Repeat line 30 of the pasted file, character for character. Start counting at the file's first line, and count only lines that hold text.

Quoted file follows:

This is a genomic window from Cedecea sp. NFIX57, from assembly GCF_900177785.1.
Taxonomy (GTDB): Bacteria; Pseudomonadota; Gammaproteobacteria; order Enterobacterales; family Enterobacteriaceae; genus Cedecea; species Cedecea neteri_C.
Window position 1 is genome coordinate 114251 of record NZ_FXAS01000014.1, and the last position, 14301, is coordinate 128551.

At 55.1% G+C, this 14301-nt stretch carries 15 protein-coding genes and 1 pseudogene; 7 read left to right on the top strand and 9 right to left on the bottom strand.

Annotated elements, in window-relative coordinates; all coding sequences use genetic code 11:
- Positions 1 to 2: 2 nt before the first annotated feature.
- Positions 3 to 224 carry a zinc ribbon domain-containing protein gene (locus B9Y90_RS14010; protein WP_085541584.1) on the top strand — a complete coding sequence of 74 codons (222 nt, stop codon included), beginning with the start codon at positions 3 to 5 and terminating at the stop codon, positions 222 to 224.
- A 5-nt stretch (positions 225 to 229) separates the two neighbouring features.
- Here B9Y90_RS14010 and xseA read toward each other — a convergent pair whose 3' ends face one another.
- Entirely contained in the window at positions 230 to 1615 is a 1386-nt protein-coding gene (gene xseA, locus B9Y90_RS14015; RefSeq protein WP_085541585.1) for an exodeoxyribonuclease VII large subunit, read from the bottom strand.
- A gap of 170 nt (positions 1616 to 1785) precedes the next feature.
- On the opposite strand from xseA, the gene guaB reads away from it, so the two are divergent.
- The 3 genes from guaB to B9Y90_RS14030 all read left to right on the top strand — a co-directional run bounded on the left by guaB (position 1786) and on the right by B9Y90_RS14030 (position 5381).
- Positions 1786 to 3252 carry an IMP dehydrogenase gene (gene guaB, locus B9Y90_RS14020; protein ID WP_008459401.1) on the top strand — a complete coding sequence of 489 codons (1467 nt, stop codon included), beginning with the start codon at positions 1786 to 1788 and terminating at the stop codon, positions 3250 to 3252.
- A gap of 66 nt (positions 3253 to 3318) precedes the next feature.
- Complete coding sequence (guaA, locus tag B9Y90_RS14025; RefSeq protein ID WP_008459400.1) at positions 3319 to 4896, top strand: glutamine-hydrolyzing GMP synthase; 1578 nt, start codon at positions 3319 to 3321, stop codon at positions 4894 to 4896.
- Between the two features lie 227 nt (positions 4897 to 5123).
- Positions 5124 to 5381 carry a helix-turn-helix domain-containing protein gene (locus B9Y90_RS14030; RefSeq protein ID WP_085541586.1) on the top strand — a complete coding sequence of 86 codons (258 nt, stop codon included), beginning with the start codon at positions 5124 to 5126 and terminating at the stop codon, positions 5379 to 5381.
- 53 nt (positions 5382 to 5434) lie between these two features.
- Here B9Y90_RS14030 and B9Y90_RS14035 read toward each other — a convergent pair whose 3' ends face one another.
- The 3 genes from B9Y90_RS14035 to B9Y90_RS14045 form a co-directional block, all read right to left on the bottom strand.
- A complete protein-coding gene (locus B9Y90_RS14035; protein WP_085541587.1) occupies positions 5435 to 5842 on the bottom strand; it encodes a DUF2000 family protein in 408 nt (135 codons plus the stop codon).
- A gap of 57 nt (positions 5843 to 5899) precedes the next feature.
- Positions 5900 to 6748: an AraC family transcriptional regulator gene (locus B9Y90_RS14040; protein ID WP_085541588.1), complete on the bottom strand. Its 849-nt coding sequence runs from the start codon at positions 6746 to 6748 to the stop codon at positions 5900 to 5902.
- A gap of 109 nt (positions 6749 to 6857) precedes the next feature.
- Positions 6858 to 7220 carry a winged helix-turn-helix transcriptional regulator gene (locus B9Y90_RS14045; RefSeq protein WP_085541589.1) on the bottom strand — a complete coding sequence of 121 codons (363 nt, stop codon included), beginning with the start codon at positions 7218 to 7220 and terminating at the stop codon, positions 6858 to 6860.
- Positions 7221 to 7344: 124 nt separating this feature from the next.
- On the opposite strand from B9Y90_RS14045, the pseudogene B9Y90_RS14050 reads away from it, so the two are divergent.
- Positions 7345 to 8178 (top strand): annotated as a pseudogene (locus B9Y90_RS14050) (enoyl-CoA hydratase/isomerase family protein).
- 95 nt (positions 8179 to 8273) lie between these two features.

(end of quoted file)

- 95 nt (positions 8179 to 8273) lie between these two features.